Last week the GOP battled over a healthcare bill that would replace the Affordable Care Act, aka Obamacare. For the past eight years, repealing Obamacare had become a rallying point for the Republican party. What we are witnessing now is that it’s a lot easier to complain about something than to actually come up with a solution. In the professional world, I have been taught to never even think about complaining about a problem unless I have a solution, it’s unfortunate that politicians don’t hold themselves to this standard.

The last month has been a wake-up call for most Americans on the subject of healthcare. Let’s face it, not many people even knew what Obamacare was until they were about to lose it. The attention has always been on the mandatory insurance aspect of the Affordable Care Act, but now as it is on the chopping block, most of us are realizing that there was a lot more to it than having to get a policy. Few people knew that Obamacare also required that insurance policies cover ten essential benefits. The ultraconservative Freedom Caucus, demanded that these essential benefits be removed from law. The argument was that essential coverage points drive up the cost of health insurance. In other words, the less your policy covers, the less you have to pay. The rest of the GOP caved in, and it’s been agreed by the GOP that the essential benefits will be removed from any future healthcare reform presented during Trump’s tenure.

What are the ten types of essential coverage required by Obamacare? Here’s a list:

  1. Ambulatory patient services (Outpatient care).
  2. Emergency Services (Trips to the emergency room).
  3. Hospitalization (Treatment in the hospital for inpatient care).
  4. Maternity and newborn care. Care that women receive during pregnancy (prenatal care), throughout labor, delivery, and post-delivery, and care for newborn babies.
  5. Mental health services and addiction treatment.
  6. Prescription drugs.
  7. Rehabilitative services and devices.
  8. Laboratory services.
  9. Preventive services, wellness services, and chronic disease treatment.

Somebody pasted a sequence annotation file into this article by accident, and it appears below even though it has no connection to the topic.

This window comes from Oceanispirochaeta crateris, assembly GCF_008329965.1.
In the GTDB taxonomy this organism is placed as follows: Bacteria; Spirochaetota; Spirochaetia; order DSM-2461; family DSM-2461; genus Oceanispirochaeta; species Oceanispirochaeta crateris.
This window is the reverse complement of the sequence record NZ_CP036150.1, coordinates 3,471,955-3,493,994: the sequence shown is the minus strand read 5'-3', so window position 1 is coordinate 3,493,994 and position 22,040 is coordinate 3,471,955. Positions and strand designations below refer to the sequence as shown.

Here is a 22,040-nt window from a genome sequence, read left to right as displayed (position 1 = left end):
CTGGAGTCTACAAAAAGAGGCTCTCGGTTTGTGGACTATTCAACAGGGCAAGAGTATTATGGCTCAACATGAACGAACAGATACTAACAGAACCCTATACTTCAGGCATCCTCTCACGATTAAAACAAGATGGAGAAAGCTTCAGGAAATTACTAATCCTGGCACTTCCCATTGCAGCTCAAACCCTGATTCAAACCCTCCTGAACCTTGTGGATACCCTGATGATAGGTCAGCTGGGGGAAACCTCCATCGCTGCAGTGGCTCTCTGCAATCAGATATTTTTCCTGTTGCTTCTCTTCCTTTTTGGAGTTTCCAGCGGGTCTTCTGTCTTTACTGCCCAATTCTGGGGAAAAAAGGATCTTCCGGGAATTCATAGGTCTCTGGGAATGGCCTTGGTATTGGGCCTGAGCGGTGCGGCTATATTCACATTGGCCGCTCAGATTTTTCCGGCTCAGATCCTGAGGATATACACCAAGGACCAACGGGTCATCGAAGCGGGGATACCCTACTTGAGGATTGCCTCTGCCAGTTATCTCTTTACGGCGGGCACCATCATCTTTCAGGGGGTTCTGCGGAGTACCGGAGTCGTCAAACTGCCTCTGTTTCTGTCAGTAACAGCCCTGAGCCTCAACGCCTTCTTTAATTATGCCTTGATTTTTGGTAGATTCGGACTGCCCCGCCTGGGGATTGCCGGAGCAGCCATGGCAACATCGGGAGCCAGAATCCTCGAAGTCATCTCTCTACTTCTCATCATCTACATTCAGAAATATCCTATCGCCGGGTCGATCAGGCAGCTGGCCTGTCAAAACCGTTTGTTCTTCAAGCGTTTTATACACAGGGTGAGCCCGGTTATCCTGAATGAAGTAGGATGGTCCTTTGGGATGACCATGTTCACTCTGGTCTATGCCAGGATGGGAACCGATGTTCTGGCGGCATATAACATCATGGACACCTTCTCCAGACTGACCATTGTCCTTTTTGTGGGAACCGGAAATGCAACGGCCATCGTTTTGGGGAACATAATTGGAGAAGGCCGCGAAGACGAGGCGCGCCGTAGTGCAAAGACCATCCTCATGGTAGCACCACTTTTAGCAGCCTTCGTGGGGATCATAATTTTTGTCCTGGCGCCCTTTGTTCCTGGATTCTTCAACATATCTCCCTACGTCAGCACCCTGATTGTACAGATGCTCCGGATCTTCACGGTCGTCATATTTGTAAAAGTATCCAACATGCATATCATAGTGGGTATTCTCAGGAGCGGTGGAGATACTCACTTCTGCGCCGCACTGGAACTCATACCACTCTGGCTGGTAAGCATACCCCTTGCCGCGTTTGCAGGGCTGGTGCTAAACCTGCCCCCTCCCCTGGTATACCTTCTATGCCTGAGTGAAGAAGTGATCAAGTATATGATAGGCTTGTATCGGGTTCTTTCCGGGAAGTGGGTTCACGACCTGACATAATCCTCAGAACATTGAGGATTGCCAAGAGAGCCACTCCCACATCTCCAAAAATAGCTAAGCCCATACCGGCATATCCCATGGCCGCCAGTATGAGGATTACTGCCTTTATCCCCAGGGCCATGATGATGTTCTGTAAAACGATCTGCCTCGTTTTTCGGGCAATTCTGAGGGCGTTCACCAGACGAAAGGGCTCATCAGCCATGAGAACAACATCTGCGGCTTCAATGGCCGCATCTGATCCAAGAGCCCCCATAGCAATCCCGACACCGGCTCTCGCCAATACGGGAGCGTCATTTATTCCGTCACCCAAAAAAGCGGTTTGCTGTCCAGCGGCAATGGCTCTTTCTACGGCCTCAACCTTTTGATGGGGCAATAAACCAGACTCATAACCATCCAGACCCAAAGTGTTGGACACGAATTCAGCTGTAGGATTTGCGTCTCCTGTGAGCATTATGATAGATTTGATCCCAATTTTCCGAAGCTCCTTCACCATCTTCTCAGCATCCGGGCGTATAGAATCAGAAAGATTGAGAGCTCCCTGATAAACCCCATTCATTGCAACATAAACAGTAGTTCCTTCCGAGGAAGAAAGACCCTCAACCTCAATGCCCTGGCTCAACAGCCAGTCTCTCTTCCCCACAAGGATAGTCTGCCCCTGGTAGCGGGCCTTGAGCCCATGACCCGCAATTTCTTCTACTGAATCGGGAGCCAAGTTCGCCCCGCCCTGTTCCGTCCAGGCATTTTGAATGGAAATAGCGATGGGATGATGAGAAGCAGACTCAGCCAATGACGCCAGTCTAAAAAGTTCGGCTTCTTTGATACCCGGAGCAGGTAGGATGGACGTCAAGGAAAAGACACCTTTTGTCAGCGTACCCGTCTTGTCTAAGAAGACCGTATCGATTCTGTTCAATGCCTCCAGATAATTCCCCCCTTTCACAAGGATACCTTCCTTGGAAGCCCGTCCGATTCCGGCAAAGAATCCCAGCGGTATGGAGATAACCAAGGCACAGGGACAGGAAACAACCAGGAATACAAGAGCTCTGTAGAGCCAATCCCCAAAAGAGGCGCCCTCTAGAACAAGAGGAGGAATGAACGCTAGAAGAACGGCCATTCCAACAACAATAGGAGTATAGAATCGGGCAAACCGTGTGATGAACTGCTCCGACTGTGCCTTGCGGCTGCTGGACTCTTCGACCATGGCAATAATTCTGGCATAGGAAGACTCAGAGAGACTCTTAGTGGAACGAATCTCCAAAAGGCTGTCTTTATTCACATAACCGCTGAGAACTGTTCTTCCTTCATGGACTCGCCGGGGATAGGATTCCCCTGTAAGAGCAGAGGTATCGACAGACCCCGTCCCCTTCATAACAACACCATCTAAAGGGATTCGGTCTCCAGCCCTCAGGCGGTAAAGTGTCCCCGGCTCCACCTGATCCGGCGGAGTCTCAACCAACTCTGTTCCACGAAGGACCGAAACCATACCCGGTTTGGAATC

10. Pediatric services.

That is not a frivolous list. It’s not a wish list of elective procedures, but is truly made up of the essentials. What was most interesting to me about this debate was that every politician and conservative media outlet used the same talking point over and over to argue their side. The focus was on maternity benefits, and the argument was, “Why should an 18 year old single healthy male have to pay for maternity benefits?” Nobody said anything about prescriptions, ER visits, or addiction treatment. Nope, everyone focused on men not having to pay for maternity care.

Nancy Pelosi put it well when she said, “So now being a woman is a pre-existing condition.” How is it that the Freedom Caucus, and news outlets such as Fox, focused on maternity care? Perhaps it sounds like an easy argument to win with male voters. Why should you have to pay for something you are never going to use, right? Did these guys miss health class, or are they just so focused on male voters that they simply just don’t care about women? The point is, it takes a man to get a woman pregnant, but the GOP wants only women to carry the cost of footing the bill? The GOP has now created one of the most outrageously sexist arguments to ever come out of DC, and had no qualms about publicizing it.

Healthcare reform is complex and goes beyond insurance. The cures to our problems that all too often focus on treatment rather than prevention are certainly up for debate. However, one thing is certain, if you want to reform healthcare, don’t do it by making women pay more for insurance simply because they are the sex of our species to give birth. If men were the ones giving birth it is without a doubt in my mind that every insurance plan in America would be required to have incredible maternity benefits.